Wednesday, May 11, 2011

Hippie Fashion Statements Yesterday and Today

hippy!Image by red betty black via FlickrBy Jacob S Simon

When considering hippie fashion one must look at the evolution of the statements made by it over the last several decades. What was originally a statement against corporate America, hippie clothing has become corporate America in modern times. However, the statements of the 60s can still be valid.

Evolving out of the Beatnik movement of the 50s, the teens and young adults between the ages of 15 and 25 in the 60s led a counter culture revolution against all the traditions they knew. On every front society was assaulted by hippie ideals. The clothes they wore helped to unite them and make them stronger. Today these same clothes announce that many of their ideas have become mainstream, having been accepted in large part by the populace of America.

The 1960s fashions and values had a lasting impact on culture, influenced music, television, cinema, literature, and the arts in many ways. Now assimilated into our society, we see things like alternative arts, street theatre, folk music, and psychedelic rock as classics from the hippie era.

We see other signs as well, like health food stores, music festivals, and relaxed sexual mores.

These bohemians made major efforts to effect change which we see everywhere. They attempted to express themselves through protests and new ways of communicating. They tried to apply their vision of the world and life to everything around them.

Hippie fashion history is noted as being the most violent and radical shift in fashion in modern times. The fashion look was part of a protest waged against capitalism. Because of this they were determined not to buy fashion from the designers who were making money off of it. They chose simple clothing, or repurposed clothes they could buy cheap at second hand stores. Partly because they were purists and partly because capitalism included middle men, they chose more natural type fibers, like cotton and wool. They made their own clothes as well, sewing and crafting from braided hippie headbands to knit and crochet vests.

These hippie clothes became fashion statements against all these things and many more, certainly against the war.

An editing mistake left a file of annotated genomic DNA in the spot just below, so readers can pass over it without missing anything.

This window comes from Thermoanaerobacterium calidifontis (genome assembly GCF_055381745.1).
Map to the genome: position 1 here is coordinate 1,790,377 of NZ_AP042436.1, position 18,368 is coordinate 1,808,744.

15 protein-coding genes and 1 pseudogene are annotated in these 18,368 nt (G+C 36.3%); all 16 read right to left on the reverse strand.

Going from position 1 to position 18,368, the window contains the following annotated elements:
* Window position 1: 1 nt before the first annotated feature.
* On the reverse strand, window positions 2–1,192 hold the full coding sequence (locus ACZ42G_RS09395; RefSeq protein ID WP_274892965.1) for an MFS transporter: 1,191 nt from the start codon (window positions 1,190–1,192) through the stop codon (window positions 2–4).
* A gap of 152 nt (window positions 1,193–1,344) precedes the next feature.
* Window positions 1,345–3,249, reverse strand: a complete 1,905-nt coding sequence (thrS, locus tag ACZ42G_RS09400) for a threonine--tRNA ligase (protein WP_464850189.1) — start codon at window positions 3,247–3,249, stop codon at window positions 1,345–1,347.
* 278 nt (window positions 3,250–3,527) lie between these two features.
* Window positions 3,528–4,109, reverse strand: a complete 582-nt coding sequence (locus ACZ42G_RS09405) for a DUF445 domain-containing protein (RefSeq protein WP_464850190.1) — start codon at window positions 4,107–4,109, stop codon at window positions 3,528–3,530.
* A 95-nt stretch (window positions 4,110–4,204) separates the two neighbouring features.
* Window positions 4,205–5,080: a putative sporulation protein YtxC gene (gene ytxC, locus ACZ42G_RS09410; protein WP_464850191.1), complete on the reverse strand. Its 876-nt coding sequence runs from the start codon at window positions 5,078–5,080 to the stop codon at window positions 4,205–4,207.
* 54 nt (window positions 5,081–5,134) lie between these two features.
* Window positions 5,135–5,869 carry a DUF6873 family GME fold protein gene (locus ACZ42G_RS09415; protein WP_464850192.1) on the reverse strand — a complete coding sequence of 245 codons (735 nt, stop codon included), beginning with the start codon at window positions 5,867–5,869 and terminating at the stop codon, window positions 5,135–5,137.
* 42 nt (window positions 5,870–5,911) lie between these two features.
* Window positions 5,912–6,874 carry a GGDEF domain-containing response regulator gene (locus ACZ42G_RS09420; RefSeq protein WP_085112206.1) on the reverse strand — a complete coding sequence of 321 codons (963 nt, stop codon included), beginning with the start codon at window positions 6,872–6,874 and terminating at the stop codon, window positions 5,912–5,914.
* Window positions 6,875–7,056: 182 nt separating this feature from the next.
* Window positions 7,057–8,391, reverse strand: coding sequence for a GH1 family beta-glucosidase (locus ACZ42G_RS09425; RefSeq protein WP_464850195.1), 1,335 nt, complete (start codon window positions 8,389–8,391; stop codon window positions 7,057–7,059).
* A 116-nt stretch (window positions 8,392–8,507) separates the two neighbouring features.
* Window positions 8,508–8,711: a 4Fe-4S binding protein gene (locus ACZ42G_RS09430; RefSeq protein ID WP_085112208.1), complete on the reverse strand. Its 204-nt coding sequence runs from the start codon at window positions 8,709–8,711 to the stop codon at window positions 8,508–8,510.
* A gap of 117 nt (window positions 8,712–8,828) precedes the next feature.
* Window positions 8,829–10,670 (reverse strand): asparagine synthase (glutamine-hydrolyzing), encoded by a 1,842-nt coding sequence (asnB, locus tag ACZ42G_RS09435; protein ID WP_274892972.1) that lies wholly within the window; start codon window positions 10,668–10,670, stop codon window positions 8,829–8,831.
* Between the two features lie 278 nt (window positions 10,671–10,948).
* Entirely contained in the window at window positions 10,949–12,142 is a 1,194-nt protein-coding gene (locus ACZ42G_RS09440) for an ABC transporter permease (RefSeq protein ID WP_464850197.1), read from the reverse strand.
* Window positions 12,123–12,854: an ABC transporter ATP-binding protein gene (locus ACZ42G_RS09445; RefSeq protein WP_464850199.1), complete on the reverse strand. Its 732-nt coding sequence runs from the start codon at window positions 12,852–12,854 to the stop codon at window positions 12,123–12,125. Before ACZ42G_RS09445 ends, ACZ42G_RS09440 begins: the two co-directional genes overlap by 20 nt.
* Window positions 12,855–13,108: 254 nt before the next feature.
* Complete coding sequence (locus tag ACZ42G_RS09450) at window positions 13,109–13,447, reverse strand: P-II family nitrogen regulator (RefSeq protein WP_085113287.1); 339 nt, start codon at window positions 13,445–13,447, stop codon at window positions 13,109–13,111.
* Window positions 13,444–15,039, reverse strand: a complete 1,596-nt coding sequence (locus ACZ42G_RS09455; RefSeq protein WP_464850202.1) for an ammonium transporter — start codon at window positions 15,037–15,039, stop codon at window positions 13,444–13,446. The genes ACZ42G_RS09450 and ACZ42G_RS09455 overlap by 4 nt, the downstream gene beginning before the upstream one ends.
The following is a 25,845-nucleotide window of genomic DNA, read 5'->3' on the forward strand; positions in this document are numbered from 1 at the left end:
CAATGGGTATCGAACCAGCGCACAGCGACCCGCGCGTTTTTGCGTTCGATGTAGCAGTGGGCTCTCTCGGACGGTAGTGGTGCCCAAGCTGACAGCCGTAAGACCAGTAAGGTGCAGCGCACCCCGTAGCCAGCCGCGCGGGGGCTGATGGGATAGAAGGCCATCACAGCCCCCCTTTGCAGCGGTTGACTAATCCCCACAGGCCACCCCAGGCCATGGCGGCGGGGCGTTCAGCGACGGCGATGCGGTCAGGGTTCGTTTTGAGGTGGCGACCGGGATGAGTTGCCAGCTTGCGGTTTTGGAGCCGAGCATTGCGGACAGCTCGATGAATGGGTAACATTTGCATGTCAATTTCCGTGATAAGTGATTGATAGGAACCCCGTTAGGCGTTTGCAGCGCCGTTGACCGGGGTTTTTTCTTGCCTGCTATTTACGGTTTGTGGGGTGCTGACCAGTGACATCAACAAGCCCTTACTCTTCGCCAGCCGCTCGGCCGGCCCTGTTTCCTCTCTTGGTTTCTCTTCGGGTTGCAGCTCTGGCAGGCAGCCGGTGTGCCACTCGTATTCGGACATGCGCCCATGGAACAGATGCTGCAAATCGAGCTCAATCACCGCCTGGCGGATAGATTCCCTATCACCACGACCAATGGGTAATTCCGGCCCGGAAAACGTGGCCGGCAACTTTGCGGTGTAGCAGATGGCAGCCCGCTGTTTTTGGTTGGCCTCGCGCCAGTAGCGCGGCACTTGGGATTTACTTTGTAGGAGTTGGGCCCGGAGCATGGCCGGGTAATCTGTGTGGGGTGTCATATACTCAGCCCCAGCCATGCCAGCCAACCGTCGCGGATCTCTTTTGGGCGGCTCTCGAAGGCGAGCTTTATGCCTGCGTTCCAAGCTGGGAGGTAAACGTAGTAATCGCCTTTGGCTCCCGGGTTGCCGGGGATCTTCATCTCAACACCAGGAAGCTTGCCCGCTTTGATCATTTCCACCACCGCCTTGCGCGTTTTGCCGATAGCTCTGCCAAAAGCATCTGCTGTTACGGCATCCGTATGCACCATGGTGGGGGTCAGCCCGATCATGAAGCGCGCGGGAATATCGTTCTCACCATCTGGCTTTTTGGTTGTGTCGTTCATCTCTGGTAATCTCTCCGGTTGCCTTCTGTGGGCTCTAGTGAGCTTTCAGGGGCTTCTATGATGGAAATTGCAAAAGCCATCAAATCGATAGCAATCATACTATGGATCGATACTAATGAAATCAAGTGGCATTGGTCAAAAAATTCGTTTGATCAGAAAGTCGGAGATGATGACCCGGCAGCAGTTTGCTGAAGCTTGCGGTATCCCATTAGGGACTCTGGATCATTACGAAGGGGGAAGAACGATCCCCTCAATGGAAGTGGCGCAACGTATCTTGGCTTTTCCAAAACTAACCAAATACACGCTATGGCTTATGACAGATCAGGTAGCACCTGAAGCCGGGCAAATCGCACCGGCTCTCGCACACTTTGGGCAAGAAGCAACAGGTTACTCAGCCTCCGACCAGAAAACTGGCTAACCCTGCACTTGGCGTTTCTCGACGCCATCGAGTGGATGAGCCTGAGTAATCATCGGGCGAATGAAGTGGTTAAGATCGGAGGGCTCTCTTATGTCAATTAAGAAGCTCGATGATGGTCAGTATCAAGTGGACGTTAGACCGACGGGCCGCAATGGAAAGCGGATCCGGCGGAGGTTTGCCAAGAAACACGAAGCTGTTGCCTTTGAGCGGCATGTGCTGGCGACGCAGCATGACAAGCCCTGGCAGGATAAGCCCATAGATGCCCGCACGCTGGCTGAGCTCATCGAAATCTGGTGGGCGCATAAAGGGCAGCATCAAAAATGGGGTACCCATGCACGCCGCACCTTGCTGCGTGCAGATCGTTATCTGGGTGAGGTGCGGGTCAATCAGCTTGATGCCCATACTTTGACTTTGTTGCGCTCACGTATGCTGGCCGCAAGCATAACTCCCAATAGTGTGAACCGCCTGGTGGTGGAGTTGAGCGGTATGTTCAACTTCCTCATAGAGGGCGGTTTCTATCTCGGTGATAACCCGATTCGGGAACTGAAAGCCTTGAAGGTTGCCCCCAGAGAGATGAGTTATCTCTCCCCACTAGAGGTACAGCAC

The hippie dress, skirt and pants made of patchwork also became a part of the statement because it was repurposing material and fabric, reusing it rather than putting more money in the wallet of The Man, corporate America.

Now these clothes are part of the hippie costumes that speak of the 60's fashion we've come to associate with freedom, and rebellion.

If you want to learn more about hippie fashion, look at some hippie pictures. You'll see a pattern that includes patchwork, bell bottom jeans, embroidered shirts and skirts, wrap around skirts, all kinds of things made of blue jeans, tie dye everything, headbands, glasses, vests and more.

The hippie fashion was mostly unisex. Both men and women wore their hair long. And women stopped wearing makeup. Women's dresses were loose, had low necklines and were extremely short.

Many of the hippie fashions were borrowed from other cultures, but they have had lasting impact on our culture. They might be made of hemp, and the meanings may have changed, but the fashion is still in place.

Jacob S. Simon is an expert in hippie clothes. He writes about hippie fashion, hippie interests, and other hippie stuff on his site.

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  1. Patchwork was the creation of a group called the Spinners or the Family of Unlimited Devotion. They used leftover materials to make clothing and bags to fund their trip from one grateful dead show to another. Hippie clothes and tie dye shirts will always be around modern fashion in recent years have began to design more an more items around these unique designs.